There were legitimate appeals for a penalty within seconds of Chelsea increasing their advantage as Frank Leboeuf appeared to haul-back Patrik Berger as he attempted to apply a telling touch to Hyypia's chipped pass.

And having benefited from one referee 'bottling it' the previous week, so Liverpool can feel aggrieved Jody Morris wasn't red-carded long before half-time for a second bookable offence after a rugby tackle prevented Steven Gerrard sparking an all-too-rare sortie forward.

But it would be reckless - and a down-right lie - to try and dull the pain by passing this off as some sort of hard-luck story.

With too many players off-form and off-colour it was a contest they never looked capable of gaining a foothold in. The watchwords Houllier and Phil Thompson have spent hours drilling into their charges were forgotten in an instant as long, hanging balls were relentlessly pumped forward with Owen no chance of beating Leboeuf in aerial combat never mind the ruthlessly efficient Marcel Desailly.

The arrival of Jamie Redknapp minutes into the second-half elicited an improvement, in commitment as much as anything else, as he pushed himself for inclusion from the start against Martin O'Neill's side. Demanding possession, varying his passing, he could be required to help lift Liverpool out of a levelling-off period which started in the final quarter against Wimbledon, persisted at Everton and has continued since.

Overall, however, it remained a performance the more blood-thirsty cynics could spend hours picking holes in.

Having sacrificed his defensive midfielders, one through injury, one tactical, so Liverpool ended the game with the creative talents of messrs Redknapp, Murphy, Berger, Camara, Owen, Heskey and Fowler all on the pitch at the same time.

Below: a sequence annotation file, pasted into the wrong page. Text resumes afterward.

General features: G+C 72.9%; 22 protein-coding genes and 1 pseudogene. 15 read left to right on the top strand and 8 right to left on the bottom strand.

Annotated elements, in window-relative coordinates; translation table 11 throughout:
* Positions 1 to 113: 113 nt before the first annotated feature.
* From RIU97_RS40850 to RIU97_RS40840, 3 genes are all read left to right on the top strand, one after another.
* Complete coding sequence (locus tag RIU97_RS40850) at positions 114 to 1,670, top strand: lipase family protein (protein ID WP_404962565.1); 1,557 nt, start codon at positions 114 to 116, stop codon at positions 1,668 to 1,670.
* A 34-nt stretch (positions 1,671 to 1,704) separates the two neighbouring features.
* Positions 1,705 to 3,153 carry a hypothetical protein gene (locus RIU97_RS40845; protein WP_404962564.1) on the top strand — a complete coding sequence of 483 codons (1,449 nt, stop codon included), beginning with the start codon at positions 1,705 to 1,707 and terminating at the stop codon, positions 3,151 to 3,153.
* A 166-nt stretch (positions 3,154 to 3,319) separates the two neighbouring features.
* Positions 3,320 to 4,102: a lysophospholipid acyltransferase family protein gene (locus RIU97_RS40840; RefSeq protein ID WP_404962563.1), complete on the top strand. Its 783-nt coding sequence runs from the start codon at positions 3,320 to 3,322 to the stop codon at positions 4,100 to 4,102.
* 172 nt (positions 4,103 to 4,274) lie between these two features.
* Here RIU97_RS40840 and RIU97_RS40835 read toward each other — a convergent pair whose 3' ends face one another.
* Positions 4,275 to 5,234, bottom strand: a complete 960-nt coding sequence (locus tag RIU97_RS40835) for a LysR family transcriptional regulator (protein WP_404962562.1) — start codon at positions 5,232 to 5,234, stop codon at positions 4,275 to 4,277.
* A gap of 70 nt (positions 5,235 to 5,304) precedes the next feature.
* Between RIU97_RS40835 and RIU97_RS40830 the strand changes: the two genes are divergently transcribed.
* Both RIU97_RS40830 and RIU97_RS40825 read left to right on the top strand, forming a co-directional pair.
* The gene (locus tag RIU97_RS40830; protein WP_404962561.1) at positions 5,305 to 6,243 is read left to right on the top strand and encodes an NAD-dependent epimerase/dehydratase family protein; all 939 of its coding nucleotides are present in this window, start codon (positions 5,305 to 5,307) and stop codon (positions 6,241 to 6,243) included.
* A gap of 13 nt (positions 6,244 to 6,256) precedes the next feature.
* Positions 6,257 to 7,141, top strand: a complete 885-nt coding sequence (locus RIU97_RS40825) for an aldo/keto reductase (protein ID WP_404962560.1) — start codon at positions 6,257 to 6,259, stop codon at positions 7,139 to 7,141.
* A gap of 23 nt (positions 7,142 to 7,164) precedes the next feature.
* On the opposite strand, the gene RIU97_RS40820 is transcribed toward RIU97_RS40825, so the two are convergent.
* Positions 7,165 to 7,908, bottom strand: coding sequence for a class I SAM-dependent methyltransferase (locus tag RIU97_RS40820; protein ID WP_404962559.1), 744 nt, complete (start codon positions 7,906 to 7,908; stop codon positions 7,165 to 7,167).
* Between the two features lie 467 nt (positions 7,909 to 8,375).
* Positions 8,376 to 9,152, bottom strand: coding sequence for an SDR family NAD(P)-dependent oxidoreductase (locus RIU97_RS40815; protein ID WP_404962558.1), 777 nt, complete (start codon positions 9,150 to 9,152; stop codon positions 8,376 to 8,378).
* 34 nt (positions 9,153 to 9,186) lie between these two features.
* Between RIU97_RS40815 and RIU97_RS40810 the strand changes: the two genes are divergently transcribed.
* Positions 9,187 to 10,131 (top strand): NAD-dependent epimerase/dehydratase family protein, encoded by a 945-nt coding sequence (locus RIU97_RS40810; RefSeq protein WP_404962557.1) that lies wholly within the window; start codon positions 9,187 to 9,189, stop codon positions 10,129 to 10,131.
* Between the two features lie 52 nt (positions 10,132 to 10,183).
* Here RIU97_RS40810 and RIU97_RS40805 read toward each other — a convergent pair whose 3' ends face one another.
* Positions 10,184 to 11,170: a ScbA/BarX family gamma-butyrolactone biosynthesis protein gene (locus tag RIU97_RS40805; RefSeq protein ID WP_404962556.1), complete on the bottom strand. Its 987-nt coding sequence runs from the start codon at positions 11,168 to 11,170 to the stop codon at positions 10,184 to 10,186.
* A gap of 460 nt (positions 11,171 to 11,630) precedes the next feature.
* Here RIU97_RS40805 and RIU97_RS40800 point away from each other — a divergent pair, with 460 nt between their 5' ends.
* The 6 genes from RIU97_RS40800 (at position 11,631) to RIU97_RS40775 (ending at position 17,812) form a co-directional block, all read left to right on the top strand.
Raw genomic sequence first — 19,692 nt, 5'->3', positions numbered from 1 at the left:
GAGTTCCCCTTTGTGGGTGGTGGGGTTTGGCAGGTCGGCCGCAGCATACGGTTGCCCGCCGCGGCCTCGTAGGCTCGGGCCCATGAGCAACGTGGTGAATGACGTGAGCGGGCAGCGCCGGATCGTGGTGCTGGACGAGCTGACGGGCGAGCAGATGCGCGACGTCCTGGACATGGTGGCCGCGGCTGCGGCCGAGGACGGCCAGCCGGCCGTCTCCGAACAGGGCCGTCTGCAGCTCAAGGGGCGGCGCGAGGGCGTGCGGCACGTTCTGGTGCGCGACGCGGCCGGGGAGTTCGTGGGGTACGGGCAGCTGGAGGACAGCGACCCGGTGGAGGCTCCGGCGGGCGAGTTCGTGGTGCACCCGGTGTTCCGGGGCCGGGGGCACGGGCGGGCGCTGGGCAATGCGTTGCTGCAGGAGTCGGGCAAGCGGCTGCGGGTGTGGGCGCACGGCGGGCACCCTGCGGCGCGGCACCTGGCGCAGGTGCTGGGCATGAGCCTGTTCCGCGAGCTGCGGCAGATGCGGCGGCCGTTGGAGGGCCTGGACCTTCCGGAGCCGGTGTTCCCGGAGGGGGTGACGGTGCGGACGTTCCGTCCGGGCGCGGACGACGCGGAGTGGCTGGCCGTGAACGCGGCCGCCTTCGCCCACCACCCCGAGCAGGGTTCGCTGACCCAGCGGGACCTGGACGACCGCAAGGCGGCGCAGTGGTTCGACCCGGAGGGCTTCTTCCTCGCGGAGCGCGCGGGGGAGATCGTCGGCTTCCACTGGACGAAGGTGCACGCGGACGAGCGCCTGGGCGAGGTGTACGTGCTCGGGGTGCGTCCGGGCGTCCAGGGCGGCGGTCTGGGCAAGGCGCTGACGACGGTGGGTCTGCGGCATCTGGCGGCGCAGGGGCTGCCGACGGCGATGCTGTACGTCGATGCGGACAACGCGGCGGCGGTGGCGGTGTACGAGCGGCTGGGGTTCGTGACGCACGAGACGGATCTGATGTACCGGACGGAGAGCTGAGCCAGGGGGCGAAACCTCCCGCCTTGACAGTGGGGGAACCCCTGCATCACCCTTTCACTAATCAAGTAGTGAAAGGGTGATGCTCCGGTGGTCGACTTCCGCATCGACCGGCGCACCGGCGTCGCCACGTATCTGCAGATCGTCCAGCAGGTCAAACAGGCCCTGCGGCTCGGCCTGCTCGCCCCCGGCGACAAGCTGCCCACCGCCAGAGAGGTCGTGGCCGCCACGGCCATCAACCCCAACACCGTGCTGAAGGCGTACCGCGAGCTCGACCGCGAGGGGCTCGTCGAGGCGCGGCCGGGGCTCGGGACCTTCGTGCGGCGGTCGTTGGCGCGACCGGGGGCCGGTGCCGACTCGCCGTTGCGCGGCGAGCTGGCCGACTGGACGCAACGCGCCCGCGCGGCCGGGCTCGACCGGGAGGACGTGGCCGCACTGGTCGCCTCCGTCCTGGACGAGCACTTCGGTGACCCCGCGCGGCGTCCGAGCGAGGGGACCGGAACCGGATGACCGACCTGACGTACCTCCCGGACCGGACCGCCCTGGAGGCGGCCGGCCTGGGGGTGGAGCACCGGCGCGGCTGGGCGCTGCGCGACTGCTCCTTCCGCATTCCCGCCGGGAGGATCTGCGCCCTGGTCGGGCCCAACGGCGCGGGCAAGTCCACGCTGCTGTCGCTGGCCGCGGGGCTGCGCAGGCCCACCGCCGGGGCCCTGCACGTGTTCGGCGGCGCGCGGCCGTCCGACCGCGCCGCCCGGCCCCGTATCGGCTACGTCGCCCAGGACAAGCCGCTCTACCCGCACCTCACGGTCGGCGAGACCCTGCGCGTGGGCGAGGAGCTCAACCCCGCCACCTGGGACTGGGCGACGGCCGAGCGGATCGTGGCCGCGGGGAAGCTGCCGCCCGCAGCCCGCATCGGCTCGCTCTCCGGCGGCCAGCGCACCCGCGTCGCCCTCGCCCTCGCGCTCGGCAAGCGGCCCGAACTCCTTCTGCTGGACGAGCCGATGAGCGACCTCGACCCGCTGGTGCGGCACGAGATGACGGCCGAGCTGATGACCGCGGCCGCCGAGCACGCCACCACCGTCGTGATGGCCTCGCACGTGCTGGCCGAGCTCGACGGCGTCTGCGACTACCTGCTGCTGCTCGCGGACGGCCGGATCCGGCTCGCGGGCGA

While it momentarily dispensed with the argument of why a modern-day squad needs at least four strikers, the worrying part remained the inability to carve out one decent opening. De Goey will seldom have had an easier afternoon.

Houllier lamented: "It is just my regret that this wasn't the true face of Liverpool Football Club."

And that it wasn't should see that a level of realism is attached to everything.

Before everyone reads too much doom and gloom into the situation, it is worth remembering that it is only because of the standards they have set themselves since October that Saturday was so, so disappointing.

Prior to the weekend, there is no doubting their outstanding run of form had prompted delusions of grandeur.

But with second place always likely to fall to Arsenal - primarily because they are collectively stronger - defeat could yet prove in a strange way to be the shot in the arm needed to secure the much-coveted third Premiership spot.

The forthcoming games against Leicester, this week, Southampton and Bradford City are eminently winnable.

Despite this defeat it remains in Liverpool's own hands. They are not relying on others to do them any favours.

"We will do better next time," said Houllier, before turning on his heels and leaving the post-match conference.

He meant against Chelsea. Leicester City awaits before then.

CHELSEA (4-4-2): De Goey, Melchiot, Desailly, Leboeuf, Babayaro (Poyet 45); Di Matteo, Morris (Thome 69), Wise, Harley; Weah (Sutton 80), Zola. Subs: Cudicini, Ambrosetti.

LIVERPOOL (4-4-2): Westerveld, Carragher, Henchoz, Hyypia, Matteo; Murphy (Fowler 75), Gerrard (Redknapp 50), Hamann (Camara 64), Berger; Heskey, Owen. Subs: Nielsen, Song.

REFEREE: Graham Barber (Tring)

BOOKING: Morris (foul 17)

ATTENDANCE: 34, 957

© Liverpool Daily Post & Echo